There Are No Children Here" gives an unflinching look at a world in which children feel they have little control, where death's presence is felt daily and where there is too much month left before the next welfare check arrives. This two-hour telefilm provides a gritty and dramatic commentary in its portrayal of life in Chicago's inner-city Henry Horner Homes.
There Are No Children Here” gives an unflinching look at a world in which children feel they have little control, where death’s presence is felt daily and where there is too much month left before the next welfare check arrives. This two-hour telefilm provides a gritty and dramatic commentary in its portrayal of life in Chicago’s inner-city Henry Horner Homes.
LaJoe Rivers (Oprah Winfrey) is raising her children in essentially a war zone, with her husband (Keith David) living there just enough to get her disqualified for welfare.
Son Durrell (Reliques Devar Webb), trapped in the gansta lifestyle, awaits sentencing in jail for robbery; LaJoe knows it’s going to take a Herculean effort to keep her other boys out of the gangs.
The two young sons still at home — the sometimes defiant 12-year-old Lafayette (Mark Lane) and sweet, sensitive, stuttering Pharoah (Norman Golden II) — are each other’s best friend and protector.
But as Lafayette becomes increasingly frustrated by events and resents his father’s presence, he concludes that gangs are the only way, which creates a deep rift between the formerly close brothers.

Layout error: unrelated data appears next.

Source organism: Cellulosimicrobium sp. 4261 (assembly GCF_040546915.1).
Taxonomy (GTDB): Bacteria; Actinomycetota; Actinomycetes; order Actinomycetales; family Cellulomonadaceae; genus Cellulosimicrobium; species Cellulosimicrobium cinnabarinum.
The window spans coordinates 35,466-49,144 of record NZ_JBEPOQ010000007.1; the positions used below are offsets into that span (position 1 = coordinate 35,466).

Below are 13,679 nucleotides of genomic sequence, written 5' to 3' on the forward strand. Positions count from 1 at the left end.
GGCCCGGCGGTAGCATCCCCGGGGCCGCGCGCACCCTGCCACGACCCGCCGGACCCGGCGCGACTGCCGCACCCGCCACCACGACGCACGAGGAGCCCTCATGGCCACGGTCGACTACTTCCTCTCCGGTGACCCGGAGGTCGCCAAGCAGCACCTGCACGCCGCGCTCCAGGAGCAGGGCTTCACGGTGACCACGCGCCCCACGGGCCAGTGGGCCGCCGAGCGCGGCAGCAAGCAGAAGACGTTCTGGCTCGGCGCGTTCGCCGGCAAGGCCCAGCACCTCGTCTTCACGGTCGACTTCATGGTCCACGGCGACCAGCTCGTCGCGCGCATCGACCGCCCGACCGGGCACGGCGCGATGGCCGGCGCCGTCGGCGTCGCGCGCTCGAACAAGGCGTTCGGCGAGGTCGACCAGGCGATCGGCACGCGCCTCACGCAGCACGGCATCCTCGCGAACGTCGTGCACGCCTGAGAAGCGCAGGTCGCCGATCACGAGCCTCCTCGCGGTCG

Director Anita W. Addison and scripter Bobby Smith Jr. (adapting Alex Kotlowitz’s book) make some good choices as they juxtapose childhood innocence with urban menace, hope with fear, and victory with failure.
Lane balances nascent manliness with the defiance of a preadolescent developing his own sense of self; Golden demonstrates palpable desperation as someone clinging to remnants of childhood.
Winfrey’s fluid portrayal is tempered with intelligence and passion. Though she seems at times uncomfortable in more romantic scenes with David, her performance is generally modulated and strong. Maya Angelou, as the grandmother, infuses her role with an earthy wisdom that crackles with power.
Carol Winstead Wood’s production design lends an almost tactile quality to the look of the film. Several shots by d.p. Mike Fash are beautifully framed, including one through the latticework of an iron gate and two-shots using reflections.
The telefilm is poignant and disturbing. It’s nice to see television exploring what it means to be black, poor and faced with seemingly insurmountable challenges of living in urban centers across the nation.
This film is meant to offer hope — presumably, Pharoah and Lafy get out, relatively intact. But it never lets you forget that those who do escape the traps of the inner city are the exception, not the rule.